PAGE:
Geothermal Energy: ABC Current Affairs Special Edition

ELIZABETH JACKSON: Hello, I'm Elizabeth Jackson. As part of the ABC's summer we now present a current affairs special.

As concern about climate change gains momentum, more than ever before attention is focused on clean, green energy alternatives.

Today we'll take an in depth look at the geothermal option.

Al Gore says it's potentially the largest and most misunderstood energy source in the world. And everyone agrees one of the best places to find it is deep beneath the Australian desert, in South Australia's Cooper Basin.

Geothermal energy promises a lot; a cheap, baseload, renewable energy source with zero emissions – but can it deliver.

Jess Hill travelled to the national geothermal conference to find out.

JESS HILL: It was a hot November morning in Brisbane, and over 400 geothermal explorers crowded the third floor of the Hilton Hotel.

The national geothermal conference was about to begin, with the Federal Minister for Resources and Energy due to open the proceedings.

When Minister Ferguson took the lectern, he made his position clear.

MARTIN FERGUSON: Geoscience Australia who has a very close working relationship with the industry, and again has represented here today, advises me that if just one per cent of Australia's geothermal energy was unlocked, it would equate to 26,000 times Australia's total energy consumption.

That represents a huge opportunity for Australia.

JESS HILL: But it wasn't just the size of Australia's resource that had captured the Minister's imagination.

MARTIN FERGUSON: It really is about potential: baseload, reliable power, a clear alternative to our existing reliance on coal-fired power stations; and the potential growth that is going to occur in gas in the foreseeable future.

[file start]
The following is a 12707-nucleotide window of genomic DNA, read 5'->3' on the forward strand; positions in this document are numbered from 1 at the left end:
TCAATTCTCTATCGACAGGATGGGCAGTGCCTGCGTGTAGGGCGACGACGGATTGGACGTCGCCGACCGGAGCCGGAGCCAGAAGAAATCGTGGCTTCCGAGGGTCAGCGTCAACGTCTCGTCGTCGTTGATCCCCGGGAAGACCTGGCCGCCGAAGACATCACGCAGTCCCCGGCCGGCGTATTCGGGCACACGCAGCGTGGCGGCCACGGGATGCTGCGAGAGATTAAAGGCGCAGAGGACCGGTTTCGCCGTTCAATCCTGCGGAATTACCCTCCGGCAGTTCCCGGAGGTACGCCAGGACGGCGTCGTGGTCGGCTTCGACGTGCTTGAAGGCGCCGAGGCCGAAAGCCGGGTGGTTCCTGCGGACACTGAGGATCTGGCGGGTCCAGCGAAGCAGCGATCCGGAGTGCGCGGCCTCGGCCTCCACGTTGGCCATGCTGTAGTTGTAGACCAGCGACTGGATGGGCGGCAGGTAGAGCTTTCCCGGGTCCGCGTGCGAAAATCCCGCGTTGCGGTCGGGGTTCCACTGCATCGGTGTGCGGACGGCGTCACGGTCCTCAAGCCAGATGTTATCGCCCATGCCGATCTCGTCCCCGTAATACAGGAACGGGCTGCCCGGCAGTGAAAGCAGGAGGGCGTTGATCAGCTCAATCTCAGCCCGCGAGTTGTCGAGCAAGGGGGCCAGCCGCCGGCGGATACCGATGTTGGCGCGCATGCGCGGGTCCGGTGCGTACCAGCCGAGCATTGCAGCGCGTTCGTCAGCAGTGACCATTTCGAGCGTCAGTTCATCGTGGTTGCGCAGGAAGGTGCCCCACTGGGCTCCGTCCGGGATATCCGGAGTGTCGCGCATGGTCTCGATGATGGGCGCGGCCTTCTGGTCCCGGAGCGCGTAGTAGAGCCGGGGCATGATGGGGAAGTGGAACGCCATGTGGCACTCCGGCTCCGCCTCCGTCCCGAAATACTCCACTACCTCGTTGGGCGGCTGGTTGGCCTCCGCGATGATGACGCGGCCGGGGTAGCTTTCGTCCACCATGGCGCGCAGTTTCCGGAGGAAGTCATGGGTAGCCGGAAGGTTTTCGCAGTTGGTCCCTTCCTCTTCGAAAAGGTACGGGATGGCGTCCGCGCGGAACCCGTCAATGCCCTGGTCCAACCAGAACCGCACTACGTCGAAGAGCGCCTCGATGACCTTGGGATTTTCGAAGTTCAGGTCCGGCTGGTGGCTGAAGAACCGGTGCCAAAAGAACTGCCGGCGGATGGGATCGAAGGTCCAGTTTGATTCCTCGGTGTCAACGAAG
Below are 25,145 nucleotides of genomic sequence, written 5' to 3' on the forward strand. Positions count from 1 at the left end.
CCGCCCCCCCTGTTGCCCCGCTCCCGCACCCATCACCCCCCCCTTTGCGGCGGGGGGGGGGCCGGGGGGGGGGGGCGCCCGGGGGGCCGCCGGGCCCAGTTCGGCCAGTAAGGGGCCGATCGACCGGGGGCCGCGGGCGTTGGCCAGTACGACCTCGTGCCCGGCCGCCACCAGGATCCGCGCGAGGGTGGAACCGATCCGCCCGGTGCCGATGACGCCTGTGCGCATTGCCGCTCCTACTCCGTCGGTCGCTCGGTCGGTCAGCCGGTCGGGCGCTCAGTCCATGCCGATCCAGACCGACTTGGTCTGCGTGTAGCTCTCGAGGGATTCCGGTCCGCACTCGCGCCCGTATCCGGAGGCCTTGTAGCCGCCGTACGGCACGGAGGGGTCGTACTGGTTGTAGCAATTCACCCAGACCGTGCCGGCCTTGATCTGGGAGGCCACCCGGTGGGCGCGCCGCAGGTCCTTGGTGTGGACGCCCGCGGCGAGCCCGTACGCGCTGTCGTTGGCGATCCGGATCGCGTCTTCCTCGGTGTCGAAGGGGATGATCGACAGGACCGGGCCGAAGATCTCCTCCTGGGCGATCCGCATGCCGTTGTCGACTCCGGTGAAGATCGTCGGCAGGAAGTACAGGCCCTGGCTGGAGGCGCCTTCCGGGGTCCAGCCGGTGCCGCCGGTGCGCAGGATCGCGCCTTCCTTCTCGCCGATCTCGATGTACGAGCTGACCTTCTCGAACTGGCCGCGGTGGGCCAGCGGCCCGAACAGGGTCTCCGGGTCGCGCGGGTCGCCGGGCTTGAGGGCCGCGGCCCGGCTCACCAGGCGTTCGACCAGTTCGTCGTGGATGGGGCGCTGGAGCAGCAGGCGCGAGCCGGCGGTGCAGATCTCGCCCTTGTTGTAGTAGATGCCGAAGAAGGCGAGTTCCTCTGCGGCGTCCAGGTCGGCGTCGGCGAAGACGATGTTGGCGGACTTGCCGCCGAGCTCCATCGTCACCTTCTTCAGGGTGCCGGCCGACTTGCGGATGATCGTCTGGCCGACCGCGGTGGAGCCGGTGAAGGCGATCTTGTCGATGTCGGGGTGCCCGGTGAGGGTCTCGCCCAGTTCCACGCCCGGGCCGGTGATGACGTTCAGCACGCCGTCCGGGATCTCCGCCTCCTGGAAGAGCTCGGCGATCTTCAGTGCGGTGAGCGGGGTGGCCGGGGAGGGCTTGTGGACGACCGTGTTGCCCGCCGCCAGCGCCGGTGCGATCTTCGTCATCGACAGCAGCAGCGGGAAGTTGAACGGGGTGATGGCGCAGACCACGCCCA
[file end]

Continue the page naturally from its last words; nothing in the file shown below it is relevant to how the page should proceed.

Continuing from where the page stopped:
JESS HILL: Baseload means supplying reliable electricity 24 hours a day. Unlike solar and wind, which both rely on the weather, geothermal draws its power from hot rocks several kilometres underground.

CHARLES BARON: The combination of being baseload, carbon free and then the potential for it being quite low cost combined with the gargantuan resource potential of EGS means that it really has enormous potential to play a major role in the grid.

JESS HILL: Charles Baron is on the Climate and Energy Team at, the search engine's philanthropic division. Google describes EGS – which stands for enhanced or engineered geothermal systems - as "the sleeping giant" of clean power, and is investing in its research and development in the United States.

EGS is considered to be a huge leap forward from conventional geothermal, which uses hot volcanic water to generate electricity in countries like Iceland, New Zealand, Indonesia and North America.

CHARLES BARON: With EGS you're able to get at a much larger resource than with conventional geothermal. And literally around the world, anywhere you go, there's hot rock below. So at some depth the rock is hot enough to produce electricity. That is true on virtually every continent on earth.

JESS HILL: Thanks to the oil and gas rush of the 20th century, drills were invented that could burrow several kilometres into the ground. It's these traditional mining techniques that have revealed, sometimes accidentally, the enormous amount of heat trapped deep within the earth's crust.

TIM FLANNERY: The discovery of the hot rocks in the Cooper Basin was really an accidental by-product of looking for oil and gas, and we're still trying to work out how to determine where these very hot rock provinces exist.

JESS HILL: Scientist and environmentalist Tim Flannery has long advocated the development of geothermal energy in Australia.

TIM FLANNERY: That single deposit in Central Australia has enough embedded energy in it to run the entire Australian economy for a century. So we're talking about a huge amounts of energy here.

JESS HILL: Geothermal and coal-fired power plants basically operate the same way - they both convert water into steam, which is used to power an electric turbine. The difference is that instead of using coal to boil the water, EGS uses hot rocks.